NOAA: Indivisible Gainesville Comments on Marine Mammal Harassment during seismic tests for oil drilling
Numerous reputable studies have confirmed that whales and other marine animals experience stress, if not direct physical harm, from exposure to seismic surveys such as those currently being proposed. These surveys have clearly been shown to affect the foraging and mating behaviors of ecologically sensitive species. They have been linked to transit from feeding and mating grounds. In addition, multiple incidences of mass beaching of whales have resulted from exercises with military sonar. This evidence alone should give pause to those who would undertake these surveys.
We cannot afford further endangering already stressed ecologies. A review of current studies reveals several disturbing facts:
- At least 37 marine species have been shown to be affected by seismic
- Bowhead whales have been driven away from feeding areas as far as 20 km
from operating airguns.
- Seismic airgun noise results in behavioral changes including decreased
foraging, changes in vocalizations, displacement from important habitat,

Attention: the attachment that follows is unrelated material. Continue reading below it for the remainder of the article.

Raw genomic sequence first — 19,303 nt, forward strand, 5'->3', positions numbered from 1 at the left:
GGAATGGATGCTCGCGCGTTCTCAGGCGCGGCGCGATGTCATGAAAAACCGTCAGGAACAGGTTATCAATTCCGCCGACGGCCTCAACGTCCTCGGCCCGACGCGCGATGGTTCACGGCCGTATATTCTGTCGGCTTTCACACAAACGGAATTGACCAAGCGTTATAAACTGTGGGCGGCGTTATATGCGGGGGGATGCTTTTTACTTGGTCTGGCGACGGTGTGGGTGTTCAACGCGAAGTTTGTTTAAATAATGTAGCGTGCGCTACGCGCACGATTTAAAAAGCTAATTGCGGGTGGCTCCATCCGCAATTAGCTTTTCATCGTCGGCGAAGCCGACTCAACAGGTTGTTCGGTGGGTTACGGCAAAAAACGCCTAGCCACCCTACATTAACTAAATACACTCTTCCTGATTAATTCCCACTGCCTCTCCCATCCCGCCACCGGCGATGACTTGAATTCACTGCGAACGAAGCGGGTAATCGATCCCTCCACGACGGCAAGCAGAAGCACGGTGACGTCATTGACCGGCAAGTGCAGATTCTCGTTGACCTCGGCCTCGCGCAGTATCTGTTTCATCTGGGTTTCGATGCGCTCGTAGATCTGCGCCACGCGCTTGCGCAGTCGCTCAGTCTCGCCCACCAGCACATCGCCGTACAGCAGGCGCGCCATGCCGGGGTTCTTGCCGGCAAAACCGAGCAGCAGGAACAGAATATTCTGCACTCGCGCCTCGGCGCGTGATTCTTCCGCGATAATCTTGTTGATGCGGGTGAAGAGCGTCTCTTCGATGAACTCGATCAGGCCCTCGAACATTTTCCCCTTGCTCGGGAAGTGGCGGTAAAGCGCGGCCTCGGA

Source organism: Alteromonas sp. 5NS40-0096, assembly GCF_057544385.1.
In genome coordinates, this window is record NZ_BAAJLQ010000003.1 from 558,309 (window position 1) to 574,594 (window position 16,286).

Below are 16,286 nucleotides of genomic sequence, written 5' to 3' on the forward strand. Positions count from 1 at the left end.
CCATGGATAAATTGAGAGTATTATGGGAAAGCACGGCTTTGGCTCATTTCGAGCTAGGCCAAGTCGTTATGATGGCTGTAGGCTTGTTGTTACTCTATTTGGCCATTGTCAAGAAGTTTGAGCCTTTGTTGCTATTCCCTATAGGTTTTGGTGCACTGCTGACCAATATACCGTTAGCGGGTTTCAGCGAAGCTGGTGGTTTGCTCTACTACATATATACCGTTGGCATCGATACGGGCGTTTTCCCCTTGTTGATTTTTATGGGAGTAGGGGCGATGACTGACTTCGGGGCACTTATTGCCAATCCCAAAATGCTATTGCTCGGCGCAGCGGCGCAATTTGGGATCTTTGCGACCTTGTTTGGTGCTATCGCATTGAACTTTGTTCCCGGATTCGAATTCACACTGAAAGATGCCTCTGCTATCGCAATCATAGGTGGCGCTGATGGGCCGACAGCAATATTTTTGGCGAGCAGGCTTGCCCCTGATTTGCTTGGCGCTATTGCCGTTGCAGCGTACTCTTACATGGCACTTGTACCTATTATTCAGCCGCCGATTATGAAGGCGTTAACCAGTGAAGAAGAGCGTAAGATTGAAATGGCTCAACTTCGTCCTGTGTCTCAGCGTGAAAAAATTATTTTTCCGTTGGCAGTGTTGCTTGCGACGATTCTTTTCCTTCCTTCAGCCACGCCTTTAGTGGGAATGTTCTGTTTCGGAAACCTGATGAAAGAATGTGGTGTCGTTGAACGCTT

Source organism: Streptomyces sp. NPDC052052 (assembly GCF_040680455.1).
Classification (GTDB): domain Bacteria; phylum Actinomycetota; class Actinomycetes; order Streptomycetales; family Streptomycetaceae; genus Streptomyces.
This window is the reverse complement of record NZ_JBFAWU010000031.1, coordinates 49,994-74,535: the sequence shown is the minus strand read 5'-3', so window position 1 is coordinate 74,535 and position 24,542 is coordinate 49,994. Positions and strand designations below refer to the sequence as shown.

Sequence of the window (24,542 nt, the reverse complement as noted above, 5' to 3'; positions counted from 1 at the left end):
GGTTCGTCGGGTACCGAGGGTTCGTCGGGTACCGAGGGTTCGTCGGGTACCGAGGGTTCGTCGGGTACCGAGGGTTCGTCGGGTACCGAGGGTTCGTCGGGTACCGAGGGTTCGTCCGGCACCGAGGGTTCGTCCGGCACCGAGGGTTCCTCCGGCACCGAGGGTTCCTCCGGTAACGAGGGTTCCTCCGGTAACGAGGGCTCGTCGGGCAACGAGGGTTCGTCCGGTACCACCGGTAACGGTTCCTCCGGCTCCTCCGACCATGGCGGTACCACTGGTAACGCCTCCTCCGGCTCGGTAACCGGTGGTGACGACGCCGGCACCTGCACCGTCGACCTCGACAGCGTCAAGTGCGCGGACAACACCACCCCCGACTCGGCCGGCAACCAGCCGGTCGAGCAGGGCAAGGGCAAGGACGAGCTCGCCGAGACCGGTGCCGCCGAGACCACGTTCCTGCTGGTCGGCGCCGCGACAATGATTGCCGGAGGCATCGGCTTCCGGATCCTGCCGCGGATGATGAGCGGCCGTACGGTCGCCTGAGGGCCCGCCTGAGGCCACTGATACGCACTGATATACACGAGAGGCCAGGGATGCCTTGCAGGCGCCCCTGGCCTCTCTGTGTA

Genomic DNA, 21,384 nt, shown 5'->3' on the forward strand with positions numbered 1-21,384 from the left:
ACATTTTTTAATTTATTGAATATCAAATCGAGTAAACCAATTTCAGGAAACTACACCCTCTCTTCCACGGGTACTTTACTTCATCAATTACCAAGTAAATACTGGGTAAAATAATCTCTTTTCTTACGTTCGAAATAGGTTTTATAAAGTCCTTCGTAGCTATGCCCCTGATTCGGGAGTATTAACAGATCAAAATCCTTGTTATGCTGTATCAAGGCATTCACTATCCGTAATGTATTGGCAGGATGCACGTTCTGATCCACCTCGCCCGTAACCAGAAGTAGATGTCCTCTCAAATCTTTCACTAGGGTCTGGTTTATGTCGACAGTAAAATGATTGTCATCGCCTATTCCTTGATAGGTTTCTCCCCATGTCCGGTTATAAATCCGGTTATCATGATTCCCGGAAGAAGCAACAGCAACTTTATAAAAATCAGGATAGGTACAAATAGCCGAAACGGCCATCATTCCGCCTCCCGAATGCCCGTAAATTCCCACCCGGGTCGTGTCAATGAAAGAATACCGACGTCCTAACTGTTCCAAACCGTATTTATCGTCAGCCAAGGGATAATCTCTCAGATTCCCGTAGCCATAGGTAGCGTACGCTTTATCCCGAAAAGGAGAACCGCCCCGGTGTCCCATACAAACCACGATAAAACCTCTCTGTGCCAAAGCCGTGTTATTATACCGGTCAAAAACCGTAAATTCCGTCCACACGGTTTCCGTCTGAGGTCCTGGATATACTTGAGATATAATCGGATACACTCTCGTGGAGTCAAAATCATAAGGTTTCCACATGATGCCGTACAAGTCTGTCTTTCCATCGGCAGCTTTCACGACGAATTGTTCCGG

and decreased catch rates.
- Airgun noise also results in physical effects, including decreased egg
viability and growth, hearing damage, traumatic injuries, tissue damage,
and even death by drowning or stranding.
- The waters off coastal Georgia and Florida, part of the area for the
proposed testing, are the only known calving ground of the critically
endangered northern right whale.
- While mitigation protocols are in place to protect marine animals during
sonic testing, these protocols depend on visual detection of affected
animals. However, many deep-diving species, such as beaked whales, are
difficult to see and thus underreported. As a result, beaked whales have
died following Navy sonar exercises, apparently from ascending too quickly
when startled and attempting to escape the sound source.
Given these disturbing facts, we ask that you prohibit the use of seismic airgun surveys in the Mid- and South Atlantic.
Authors: The Indivisible Gainesville Research Team